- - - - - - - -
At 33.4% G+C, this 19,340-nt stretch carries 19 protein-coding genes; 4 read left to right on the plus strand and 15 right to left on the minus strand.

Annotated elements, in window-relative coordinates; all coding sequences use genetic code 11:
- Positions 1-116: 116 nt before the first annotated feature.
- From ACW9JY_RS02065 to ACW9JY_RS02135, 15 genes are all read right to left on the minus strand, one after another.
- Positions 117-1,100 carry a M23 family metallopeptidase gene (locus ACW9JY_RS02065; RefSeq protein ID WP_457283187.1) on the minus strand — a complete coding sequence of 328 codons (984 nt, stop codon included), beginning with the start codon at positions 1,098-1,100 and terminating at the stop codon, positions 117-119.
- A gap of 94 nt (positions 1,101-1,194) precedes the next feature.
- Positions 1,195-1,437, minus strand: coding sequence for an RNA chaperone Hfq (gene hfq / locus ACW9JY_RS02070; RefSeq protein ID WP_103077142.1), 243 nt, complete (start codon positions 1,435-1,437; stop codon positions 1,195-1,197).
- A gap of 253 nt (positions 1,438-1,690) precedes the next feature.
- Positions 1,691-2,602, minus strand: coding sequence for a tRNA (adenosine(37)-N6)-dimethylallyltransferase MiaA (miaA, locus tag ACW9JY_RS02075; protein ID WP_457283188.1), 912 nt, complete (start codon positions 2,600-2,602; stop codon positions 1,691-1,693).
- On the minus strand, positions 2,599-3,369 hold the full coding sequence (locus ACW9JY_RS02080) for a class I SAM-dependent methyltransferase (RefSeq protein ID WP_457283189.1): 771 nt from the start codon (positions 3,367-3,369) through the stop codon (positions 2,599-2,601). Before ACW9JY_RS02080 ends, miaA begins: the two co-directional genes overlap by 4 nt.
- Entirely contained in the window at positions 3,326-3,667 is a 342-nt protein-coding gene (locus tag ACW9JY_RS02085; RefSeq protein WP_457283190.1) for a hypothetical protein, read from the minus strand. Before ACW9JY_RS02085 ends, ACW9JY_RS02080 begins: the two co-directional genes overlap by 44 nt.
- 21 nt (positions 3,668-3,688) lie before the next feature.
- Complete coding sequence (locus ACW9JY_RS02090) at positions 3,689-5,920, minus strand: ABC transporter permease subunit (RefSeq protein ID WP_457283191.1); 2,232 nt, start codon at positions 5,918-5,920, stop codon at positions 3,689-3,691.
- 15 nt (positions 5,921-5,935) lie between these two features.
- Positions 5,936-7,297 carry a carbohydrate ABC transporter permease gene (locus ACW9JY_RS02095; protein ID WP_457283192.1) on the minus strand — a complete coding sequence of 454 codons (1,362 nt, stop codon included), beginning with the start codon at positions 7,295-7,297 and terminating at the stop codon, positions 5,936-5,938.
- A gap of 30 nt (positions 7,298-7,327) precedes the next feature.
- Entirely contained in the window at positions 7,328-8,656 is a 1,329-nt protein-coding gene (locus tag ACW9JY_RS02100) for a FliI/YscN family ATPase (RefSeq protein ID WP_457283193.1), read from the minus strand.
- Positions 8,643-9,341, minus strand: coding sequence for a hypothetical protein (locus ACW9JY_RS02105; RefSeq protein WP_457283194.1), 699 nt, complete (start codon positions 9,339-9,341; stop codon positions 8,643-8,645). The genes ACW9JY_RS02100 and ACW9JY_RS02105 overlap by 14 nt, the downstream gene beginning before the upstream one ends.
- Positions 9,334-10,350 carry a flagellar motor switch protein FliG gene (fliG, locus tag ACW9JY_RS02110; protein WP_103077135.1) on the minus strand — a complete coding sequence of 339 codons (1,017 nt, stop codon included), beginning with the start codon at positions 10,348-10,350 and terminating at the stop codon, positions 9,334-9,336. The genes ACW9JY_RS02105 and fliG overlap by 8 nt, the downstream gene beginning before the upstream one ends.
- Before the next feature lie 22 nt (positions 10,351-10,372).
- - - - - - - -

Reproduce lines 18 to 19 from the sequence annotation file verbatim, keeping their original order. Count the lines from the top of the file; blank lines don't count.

- Positions 8,643-9,341, minus strand: coding sequence for a hypothetical protein (locus ACW9JY_RS02105; RefSeq protein WP_457283194.1), 699 nt, complete (start codon positions 9,339-9,341; stop codon positions 8,643-8,645). The genes ACW9JY_RS02100 and ACW9JY_RS02105 overlap by 14 nt, the downstream gene beginning before the upstream one ends.
- Positions 9,334-10,350 carry a flagellar motor switch protein FliG gene (fliG, locus tag ACW9JY_RS02110; protein WP_103077135.1) on the minus strand — a complete coding sequence of 339 codons (1,017 nt, stop codon included), beginning with the start codon at positions 10,348-10,350 and terminating at the stop codon, positions 9,334-9,336. The genes ACW9JY_RS02105 and fliG overlap by 8 nt, the downstream gene beginning before the upstream one ends.